QUETTA, Pakistan (Reuters) - The kidnapped son of a Pakistani governor who was murdered after he criticized the country’s blasphemy laws was freed on Tuesday, a week after his father’s killer was executed, authorities said.
Shahbaz Taseer, in his 30s, had been missing for more than four years, ever since he was abducted in Lahore months after his father, Punjab Governor Salman Taseer, was killed in 2011.
The Pakistani army said Shahbaz Taseer had been rescued by intelligence agents in the southwestern province of Baluchistan. Provincial officials confirmed the news.
“Shahbaz was recovered safe and sound,” Baluchistan police inspector general Ahsan Mehboob told Reuters. Intelligence agents and counter-terrorism officers found Taseer after receiving information he was being held in a hotel in Kuchlak, 25 km north of Quetta, the provincial capital, Mehboob said.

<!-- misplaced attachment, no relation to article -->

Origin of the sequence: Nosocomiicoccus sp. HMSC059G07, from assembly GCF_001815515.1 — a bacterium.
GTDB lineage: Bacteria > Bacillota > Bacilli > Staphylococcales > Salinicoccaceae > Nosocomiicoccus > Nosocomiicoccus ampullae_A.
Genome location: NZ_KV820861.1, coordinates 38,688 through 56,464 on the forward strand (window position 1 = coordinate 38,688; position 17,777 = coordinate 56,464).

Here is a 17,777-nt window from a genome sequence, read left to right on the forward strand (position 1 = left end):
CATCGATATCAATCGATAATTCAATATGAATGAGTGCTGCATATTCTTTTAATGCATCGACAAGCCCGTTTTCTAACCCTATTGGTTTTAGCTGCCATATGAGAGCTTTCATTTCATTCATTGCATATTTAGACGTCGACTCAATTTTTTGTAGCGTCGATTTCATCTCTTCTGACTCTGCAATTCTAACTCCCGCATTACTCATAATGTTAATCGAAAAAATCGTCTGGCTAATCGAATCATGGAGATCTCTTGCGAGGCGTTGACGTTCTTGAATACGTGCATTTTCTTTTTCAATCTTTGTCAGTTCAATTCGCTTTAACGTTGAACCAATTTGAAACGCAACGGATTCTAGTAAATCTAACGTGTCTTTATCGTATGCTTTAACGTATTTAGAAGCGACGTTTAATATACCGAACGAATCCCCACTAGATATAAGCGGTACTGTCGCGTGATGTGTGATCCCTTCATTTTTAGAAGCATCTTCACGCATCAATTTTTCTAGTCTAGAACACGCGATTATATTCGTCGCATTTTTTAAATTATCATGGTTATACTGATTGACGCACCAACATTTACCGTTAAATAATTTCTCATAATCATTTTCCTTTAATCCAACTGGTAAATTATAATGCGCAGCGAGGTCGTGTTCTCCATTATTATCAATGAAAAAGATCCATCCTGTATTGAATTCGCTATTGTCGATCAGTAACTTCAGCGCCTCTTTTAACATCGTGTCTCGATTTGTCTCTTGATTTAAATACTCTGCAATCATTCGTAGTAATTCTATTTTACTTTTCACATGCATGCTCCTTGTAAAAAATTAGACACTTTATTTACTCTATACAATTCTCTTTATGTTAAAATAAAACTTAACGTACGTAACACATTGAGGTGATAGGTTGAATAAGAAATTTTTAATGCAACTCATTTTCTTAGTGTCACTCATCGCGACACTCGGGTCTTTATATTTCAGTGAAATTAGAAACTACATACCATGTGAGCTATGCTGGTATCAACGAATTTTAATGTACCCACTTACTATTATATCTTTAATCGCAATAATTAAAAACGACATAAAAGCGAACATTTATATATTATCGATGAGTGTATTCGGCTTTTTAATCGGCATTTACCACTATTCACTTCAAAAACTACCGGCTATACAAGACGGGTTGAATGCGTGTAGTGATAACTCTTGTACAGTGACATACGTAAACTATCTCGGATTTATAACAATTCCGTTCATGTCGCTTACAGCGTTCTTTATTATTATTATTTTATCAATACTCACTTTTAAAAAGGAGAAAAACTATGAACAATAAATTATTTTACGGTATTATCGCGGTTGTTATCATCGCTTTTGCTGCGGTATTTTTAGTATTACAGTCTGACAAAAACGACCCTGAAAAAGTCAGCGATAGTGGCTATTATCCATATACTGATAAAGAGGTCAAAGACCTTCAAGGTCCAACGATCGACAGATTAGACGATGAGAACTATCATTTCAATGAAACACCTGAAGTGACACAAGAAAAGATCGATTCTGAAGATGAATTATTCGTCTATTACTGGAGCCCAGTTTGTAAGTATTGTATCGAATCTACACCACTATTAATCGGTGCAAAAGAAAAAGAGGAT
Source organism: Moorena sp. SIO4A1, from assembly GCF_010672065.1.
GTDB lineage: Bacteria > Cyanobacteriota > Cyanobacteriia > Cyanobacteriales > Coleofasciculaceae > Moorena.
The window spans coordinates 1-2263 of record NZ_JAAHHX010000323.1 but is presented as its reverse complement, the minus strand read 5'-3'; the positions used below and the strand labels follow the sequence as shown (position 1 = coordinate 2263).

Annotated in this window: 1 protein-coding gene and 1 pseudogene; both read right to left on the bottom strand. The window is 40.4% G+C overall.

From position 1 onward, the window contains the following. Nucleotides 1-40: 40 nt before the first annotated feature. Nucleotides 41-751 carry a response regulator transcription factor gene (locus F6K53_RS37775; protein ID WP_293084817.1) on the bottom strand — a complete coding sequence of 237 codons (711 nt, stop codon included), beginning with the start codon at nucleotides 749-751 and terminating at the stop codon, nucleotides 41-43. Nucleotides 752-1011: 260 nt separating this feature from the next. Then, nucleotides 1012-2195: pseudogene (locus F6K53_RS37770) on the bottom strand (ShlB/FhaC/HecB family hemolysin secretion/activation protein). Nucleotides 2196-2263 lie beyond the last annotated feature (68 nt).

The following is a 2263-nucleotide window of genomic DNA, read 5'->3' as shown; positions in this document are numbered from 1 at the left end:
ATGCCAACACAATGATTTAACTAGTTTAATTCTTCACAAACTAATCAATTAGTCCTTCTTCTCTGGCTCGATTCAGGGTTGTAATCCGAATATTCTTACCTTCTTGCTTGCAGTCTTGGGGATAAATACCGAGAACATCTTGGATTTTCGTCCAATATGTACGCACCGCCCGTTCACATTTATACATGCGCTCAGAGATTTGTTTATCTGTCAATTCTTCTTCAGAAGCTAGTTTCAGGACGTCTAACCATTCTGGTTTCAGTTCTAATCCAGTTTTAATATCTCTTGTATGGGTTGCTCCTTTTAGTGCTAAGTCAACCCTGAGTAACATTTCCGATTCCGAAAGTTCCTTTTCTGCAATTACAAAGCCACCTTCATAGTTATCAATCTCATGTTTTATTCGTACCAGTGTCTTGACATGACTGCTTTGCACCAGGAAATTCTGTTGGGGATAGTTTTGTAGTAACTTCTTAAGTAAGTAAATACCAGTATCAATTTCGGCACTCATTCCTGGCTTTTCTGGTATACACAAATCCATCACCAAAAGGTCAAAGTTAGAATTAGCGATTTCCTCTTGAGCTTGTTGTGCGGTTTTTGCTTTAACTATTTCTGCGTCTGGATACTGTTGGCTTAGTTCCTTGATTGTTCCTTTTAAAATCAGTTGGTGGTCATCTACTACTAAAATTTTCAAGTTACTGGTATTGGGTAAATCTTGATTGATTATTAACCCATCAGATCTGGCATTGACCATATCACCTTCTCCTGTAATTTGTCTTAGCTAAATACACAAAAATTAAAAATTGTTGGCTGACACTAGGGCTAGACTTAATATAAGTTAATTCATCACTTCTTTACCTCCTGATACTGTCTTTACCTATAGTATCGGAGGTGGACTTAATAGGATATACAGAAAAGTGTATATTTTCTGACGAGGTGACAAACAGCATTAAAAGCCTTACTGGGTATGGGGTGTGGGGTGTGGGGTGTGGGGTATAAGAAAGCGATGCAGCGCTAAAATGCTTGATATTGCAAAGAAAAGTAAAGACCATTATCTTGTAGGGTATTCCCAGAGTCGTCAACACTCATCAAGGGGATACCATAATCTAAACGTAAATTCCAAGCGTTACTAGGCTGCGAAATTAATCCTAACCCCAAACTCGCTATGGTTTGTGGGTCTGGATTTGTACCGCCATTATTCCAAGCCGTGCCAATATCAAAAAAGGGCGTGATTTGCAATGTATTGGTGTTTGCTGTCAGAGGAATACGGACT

No arrests were made in the raid, and there was no confrontation with the captors, he added.
Last week, Salman Taseer’s former bodyguard, Mumtaz Qadri, was hanged for the murder. The killer’s funeral attracted tens of thousands of supporters who proclaimed him a hero for defending Islam.
On Monday, a suicide bomber killed at least 10 people near a court, an attack the Pakistani Taliban’s Jamaat-ur-Ahrar faction said it had committed to avenge Qadri’s execution.
Salman Taseer had spoken in support of a Christian woman sentenced to death for blasphemy and had called for the laws that mandate the death penalty for insulting Islam to be revised. After his death, Taseer’s family received multiple threats from religious hard-liners.
On the day of Qadri’s execution, another of Taseer’s sons, Shehryar, tweeted: “MumtazQadri being hanged is a victory to #Pakistan. NOT the #Taseer family. The safe return of my brother is the only victory my family wants.”
Shahbaz Taseer was believed to have been kidnapped originally by the radical Islamist group Lashkar e Janghvi and later handed to al Qaeda and then to the Pakistani Taliban, intelligence sources told Reuters.
Reporting by Syed Raza Hassan and Asad Hashim; Writing by Kay Johnson; Editing by Larry King